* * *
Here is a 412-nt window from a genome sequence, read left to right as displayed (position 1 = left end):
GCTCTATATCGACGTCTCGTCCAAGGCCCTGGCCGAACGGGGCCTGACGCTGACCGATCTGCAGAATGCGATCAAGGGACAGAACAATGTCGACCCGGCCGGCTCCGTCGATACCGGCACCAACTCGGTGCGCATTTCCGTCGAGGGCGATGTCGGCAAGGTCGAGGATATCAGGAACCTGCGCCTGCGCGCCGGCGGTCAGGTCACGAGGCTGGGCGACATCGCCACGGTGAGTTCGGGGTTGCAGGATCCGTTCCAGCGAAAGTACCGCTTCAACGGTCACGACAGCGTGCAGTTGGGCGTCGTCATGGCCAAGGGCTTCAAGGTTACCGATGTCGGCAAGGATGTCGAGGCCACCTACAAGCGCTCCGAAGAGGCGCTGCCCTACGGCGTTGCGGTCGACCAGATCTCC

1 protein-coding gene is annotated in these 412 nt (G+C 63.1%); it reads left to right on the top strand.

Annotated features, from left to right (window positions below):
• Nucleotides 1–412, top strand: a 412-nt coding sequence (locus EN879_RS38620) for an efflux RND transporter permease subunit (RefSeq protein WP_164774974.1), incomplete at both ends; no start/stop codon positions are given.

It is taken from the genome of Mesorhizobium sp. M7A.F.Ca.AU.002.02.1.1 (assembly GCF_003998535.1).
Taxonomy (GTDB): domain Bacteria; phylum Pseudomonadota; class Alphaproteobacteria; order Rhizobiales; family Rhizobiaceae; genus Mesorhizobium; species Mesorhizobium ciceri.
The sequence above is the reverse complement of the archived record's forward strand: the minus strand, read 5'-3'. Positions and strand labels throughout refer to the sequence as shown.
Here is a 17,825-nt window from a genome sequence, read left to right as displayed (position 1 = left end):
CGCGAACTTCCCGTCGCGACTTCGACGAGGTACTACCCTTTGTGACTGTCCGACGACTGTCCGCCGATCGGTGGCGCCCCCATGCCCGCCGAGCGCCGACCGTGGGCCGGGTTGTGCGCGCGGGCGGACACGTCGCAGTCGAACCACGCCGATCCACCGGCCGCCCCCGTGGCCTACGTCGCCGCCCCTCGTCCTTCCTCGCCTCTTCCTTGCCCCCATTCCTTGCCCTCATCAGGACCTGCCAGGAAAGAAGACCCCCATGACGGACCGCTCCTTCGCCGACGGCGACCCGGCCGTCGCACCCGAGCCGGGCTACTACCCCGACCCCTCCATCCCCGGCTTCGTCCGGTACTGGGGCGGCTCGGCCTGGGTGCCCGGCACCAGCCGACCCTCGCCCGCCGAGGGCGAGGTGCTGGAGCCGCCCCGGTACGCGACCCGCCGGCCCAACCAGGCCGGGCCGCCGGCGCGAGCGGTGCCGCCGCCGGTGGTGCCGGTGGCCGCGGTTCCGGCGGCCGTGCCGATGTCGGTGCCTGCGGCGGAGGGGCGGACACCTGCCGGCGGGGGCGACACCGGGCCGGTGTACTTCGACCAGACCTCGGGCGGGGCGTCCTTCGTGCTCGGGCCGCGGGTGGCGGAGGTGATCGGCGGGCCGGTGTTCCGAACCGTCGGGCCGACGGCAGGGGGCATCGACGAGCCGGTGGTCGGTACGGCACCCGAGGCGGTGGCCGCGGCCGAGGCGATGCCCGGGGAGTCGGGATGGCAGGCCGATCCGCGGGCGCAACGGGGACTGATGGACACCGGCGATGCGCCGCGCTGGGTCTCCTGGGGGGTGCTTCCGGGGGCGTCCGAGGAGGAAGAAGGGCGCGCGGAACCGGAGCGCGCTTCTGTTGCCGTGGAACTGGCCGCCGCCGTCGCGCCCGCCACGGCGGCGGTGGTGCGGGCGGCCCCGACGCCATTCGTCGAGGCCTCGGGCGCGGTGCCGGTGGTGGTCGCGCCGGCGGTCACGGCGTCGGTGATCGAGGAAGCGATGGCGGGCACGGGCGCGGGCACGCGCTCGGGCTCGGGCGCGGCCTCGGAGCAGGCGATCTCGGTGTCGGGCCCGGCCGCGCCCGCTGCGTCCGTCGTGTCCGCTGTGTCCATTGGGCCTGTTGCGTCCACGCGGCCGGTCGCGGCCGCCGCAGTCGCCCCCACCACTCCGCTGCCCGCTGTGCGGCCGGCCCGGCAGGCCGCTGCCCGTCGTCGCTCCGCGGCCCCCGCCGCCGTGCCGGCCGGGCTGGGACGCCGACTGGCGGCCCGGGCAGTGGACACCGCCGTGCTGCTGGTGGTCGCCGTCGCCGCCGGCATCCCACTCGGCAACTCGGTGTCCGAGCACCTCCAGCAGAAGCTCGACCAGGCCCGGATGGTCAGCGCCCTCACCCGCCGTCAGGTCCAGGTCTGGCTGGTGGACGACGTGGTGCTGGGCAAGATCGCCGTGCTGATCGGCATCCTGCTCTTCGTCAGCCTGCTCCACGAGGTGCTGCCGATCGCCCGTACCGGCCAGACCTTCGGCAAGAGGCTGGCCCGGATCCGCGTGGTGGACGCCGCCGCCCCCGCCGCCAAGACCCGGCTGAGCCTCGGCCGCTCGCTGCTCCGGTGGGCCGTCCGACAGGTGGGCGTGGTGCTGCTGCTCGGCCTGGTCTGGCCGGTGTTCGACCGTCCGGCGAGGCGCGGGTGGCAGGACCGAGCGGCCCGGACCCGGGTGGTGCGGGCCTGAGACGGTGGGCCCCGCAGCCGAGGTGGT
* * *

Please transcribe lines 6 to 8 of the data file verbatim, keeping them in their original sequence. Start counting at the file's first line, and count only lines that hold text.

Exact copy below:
It is taken from the genome of Mesorhizobium sp. M7A.F.Ca.AU.002.02.1.1 (assembly GCF_003998535.1).
Taxonomy (GTDB): domain Bacteria; phylum Pseudomonadota; class Alphaproteobacteria; order Rhizobiales; family Rhizobiaceae; genus Mesorhizobium; species Mesorhizobium ciceri.
The sequence above is the reverse complement of the archived record's forward strand: the minus strand, read 5'-3'. Positions and strand labels throughout refer to the sequence as shown.